Two years ago, my wife and I stumbled upon an amazing event happening in Boston near Fenway Park. It was Illuminus Boston, and we were completely blown away at how much fun it was to experience incredible and unique works of art. All of them used light in spectacular ways for an immersive experience in this public art event.
This year, I made every effort to attend Illuminus Boston, which was held this weekend in the Downtown Crossing and surrounding areas part of Boston. It was a great night, and the artworks were equally terrific. I've posted photos from a number of the exhibits but here are some highlights.
Perhaps my favorite exhibit was one called "Depth Compression" by Callie Chapman. I believe another performance art piece was done in conjunction with this exhibit called "Public Displays of Motion." Depth Compression basically took imagery of the sidewalk and projected it in a compressed format, duplicated, and at a 90 degree angle. The effect was very cool. There were three dancers with bright colored wigs that made various dance and body movements along the sidewalk that were then projected behind their performance. Perhaps you "had to be there" to get it, but it was very cool. Trust me.
Another exhibit was a projected movie showing dance, with a live DJ, which turned into a live Dance Party in the middle of Washington St. in Downtown Crossing.
One of my favorites was a collection of abstract video imagery created by several artists projected on the facade of a large downtown building. I've seen a similar type of thing before in Sydney, Australia, several years ago.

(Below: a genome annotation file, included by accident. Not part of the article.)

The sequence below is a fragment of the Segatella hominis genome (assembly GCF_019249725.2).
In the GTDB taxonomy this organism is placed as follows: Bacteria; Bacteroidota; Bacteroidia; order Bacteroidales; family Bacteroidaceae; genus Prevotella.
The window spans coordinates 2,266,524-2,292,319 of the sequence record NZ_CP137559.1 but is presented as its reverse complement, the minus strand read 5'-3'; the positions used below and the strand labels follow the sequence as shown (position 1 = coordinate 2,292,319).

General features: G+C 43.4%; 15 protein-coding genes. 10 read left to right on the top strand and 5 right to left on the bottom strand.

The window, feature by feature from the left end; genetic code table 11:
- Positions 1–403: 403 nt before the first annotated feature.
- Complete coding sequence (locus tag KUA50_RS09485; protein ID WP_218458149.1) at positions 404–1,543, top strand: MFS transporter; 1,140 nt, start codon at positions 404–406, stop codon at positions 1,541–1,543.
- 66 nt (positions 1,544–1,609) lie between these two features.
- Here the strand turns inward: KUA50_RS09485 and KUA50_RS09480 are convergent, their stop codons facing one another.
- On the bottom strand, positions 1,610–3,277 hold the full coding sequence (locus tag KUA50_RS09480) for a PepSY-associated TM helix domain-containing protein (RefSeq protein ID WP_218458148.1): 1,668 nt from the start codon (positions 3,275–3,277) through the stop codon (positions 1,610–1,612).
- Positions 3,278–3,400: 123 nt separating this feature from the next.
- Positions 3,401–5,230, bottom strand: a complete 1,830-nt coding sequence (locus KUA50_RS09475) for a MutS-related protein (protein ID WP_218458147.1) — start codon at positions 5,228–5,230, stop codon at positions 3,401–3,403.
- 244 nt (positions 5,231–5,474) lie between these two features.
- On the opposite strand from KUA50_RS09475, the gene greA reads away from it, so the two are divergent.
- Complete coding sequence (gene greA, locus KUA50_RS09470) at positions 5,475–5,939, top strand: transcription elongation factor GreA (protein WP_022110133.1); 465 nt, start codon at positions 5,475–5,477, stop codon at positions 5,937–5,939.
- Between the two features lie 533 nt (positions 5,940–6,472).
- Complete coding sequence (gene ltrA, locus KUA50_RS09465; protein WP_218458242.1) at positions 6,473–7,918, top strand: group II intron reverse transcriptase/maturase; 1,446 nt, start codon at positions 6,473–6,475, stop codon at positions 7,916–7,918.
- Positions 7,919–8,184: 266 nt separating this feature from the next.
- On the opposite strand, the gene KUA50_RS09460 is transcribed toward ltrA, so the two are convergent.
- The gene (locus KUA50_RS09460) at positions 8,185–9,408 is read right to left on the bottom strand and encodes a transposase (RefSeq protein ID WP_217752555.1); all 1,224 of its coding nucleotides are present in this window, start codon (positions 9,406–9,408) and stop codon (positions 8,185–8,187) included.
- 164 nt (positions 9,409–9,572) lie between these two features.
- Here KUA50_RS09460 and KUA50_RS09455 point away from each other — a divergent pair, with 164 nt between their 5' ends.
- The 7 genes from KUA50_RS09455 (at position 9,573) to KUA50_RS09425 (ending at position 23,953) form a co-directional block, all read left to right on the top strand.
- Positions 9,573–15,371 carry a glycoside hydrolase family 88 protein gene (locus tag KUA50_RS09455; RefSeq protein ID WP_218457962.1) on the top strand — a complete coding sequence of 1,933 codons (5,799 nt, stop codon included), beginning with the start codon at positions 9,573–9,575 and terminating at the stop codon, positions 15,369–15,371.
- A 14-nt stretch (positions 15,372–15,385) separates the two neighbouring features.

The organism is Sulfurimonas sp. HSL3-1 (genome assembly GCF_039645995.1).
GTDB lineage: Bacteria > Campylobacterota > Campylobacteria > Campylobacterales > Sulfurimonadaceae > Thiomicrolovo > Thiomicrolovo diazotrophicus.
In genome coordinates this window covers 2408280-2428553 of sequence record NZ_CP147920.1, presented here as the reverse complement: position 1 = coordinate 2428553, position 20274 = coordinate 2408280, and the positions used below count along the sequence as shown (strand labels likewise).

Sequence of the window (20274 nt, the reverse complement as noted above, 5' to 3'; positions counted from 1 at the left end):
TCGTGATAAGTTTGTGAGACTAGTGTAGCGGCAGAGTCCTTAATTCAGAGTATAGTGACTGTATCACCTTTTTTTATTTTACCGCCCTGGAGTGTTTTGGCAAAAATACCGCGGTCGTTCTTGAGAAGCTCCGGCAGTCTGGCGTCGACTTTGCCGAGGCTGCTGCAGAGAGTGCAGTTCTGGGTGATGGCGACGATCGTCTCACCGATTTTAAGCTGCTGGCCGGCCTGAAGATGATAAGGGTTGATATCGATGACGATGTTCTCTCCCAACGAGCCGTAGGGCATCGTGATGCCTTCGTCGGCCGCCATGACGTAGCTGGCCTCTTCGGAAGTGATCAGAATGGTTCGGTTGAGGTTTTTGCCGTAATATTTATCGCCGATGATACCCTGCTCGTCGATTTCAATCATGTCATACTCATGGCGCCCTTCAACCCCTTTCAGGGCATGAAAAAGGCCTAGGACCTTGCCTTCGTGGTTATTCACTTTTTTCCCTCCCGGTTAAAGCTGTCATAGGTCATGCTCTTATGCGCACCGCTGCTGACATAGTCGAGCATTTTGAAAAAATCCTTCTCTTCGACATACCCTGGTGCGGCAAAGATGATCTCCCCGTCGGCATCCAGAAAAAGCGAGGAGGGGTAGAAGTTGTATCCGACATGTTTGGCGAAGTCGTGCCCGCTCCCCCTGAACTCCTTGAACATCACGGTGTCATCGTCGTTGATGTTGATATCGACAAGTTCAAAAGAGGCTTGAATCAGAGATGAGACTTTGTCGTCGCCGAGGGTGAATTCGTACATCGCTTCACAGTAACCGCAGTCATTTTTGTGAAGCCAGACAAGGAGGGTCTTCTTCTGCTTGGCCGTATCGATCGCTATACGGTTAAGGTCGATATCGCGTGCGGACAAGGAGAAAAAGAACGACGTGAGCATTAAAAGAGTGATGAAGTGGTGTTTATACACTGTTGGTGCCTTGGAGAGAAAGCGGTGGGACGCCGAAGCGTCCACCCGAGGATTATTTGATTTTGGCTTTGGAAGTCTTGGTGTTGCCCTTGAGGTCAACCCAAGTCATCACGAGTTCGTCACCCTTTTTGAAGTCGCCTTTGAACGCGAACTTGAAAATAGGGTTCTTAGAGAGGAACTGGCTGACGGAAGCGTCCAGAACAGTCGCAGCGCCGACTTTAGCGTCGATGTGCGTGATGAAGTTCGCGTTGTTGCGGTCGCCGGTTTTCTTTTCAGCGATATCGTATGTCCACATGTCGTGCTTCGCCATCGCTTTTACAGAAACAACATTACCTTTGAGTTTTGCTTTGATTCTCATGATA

The event was Friday November 3, and Saturday November 4, 2017 from 6-11 pm, so if you missed it already, be sure to catch it next year!
Below are some of my photos, but I encourage you to check out illuminusboston.org and also look it up using the Hashtag: #illuminusboston
The main exhibit during my visit was entitled "Pixel Forest," which is the first New York survey of the Swiss artist, Pipilotti Rist. The exhibit opened in October 2016 and is only on view through January 15, 2017. Pipilotti Rist is a pioneer of video art installations that blend visual displays with sound and immerse the viewer in a completely new environment from the moment the museum's elevator doors open! The exhibit takes up almost the entire museum's exhibition space on the 2nd, 3rd, and 4th Floors of the museum and includes work from the artist’s entire career.
I really enjoyed walking though "Administrating Eternity" which featured video projections on numbers sheets of transparent fabric suspended from the ceiling. Walking through the exhibit, you feel immersed and even part of the experience. You see other people, their shadows, seeing parts of the video and missing segments of others, fabric moving with the breeze as you walk by, etc.
One of her pieces included a chandelier made from undergarments. Another unique and very cool installation was "Pixelwald" and comprises 3,000 LED lights that are suspended from the ceiling and change colors over time. I loved the whole experience walking through, hearing the sounds the artist chose, looking at the uniquely-designed shapes of the lights. Every one was different and beautiful. For all of Pipilotti Rist’s pieces, the sounds of heartbeats, forest sounds, and oceansounds almost put you in a trance. If you visit the exhibit, take some time to sit, and experience some of the videos, which are quite fascinating and visually esoteric. Some of the footage was even filmed underwater. I've included some photos of the exhibit below.
I should also mention Chris Burden's "Ghost Ship" that was part of his exhibit at the Museum in 2013. The ship was conceived to sail autonomously and unmanned off the coast of Scotland. In 2005, the "Ghost Ship" did, in fact, sail 400 miles! It remains on the facade of the museum's exterior as a tribute to his legacy. You can see a photo of the ship in the photo at the start of the blog article. It's quite something to see and represents some of his work other than the permanent installation at Brandeis University in front of the Rose Art Museum and at LACMA.
For more information about the New Museum, check out their website: www.newmuseum.org.
PS: If you liked this article, you might like these other articles on my artistic travels:
Los Angeles, California
New York City
New York City Street Art
Napa Valley, California
Park City, Utah
The Art Connection
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